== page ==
Controller support is good for both handheld PCs and accessibility hardware, so hopefully that can be improved upon throughout Manor Lords’ stint in early access. The good news is that more generally, very little else needs changing in pursuit of ideal Steam Decking. Good performance is attainable without gutting the quality settings (more on this below), the install size is small enough not to trouble cramped SSDs or microSD cards, and the 800p display is surprisingly capable of keeping everything readable. Relievingly, Steam cloud saves have also been enabled, just days after our review code showed up with this feature missing, so you can keep on buildin’ and taxin’ the same town across your Steam Deck and desktop PC.

It miiiiiight be something of a battery hog, as it drained my Steam Deck OLED from full charge to empty in 2h 05m. Judging from other games that were similarly thirsty, most closely Helldivers 2 and Like a Dragon: Infinite Wealth, that likely translates into around 1h 10m to 1h 30m on the original, LCD-screened Deck. In fairness, Manor Lords does need to simulate the entire lives of an awful lot of 3D serfs, and there’s a good chance your digits will grow tired before your Steam Deck does.

An enemy unit of archers takes aim in Manor Lords, running on a Steam Deck OLED.
Image credit: Rock Paper Shotgun

Manor Lords: Steam Deck best settings guide

Manor Lords is sufficiently tuned to low-end PC hardware that it can run playably on the Steam Deck without slamming everything down to Low. In fact, you can keep more than a few individual settings on High or Ultra, as lowering them further doesn’t appear to speed up performance at all. Except, um, the bounced light approximation toggle, which is currently bugged into self-reverting to Ultra.

Fear not the abundance of approximated bouncy lights, though, as FSR upscaling plus a few tweaks to Medium – and one to Low – will get the Steam Deck running Manor Lords around 40-45fps while citybuilding. Framerates will fall with the camera zoomed right in on your subjects’ unwashed faces, and/or getting up close in a battle, but with the settings below, I seldom saw it drop below 30fps.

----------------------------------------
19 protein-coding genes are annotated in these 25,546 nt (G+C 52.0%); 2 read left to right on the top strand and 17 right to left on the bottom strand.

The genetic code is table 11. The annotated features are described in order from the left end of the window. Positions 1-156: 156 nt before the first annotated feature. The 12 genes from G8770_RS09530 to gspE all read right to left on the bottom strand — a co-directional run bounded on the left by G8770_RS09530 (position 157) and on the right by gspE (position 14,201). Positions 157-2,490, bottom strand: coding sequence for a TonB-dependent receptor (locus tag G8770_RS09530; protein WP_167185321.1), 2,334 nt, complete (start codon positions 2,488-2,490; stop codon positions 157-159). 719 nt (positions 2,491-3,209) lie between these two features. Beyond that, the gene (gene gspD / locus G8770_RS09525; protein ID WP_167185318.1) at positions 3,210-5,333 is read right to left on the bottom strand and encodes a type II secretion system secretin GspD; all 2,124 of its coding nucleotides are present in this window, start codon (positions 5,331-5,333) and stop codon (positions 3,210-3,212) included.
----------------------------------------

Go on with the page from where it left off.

• Anti-aliasing: FSR Quality
  • Sharpening: Off
  • Shader quality: Low
  • Shadow quality: Medium
  • Postprocess quality: Ultra
  • Bounced light approximation: Ultra (forced into it)
  • Volumetric clouds: On
  • Terrain texture resolution: High
  • View distance: High
  • Grass density: High
  • Grass distance: Medium
  • Foliage quality: Medium

I’ve gone for slightly deeper cuts than in my desktop settings guide, as the Steam Deck’s APU proved more sensitive to certain settings than any full-blown graphics card did. Chiefly, shader quality is best off on Low – everything is still playable on Medium, but there’s a touch more stuttering, and at (upscaled) 800p the quality difference is harder to spot anyway. Terrain texture resolution is also worth taking down a step, just to gain a couple of frames-per-second while you’re zoomed in close to the ground. That might not sound like a lot, but during battles, it proved the difference between sticking to 30fps and falling below.

Since we’re talking settings, don’t forget to go into the Steam menu’s controller settings to assign a middle mouse button! You don’t have to use a rear button, like I did – it could be a D-pad direction, shoulder button, or even one of the left trackpad directional clicks. Basically, anything you can hold while your right thumb spins the camera around.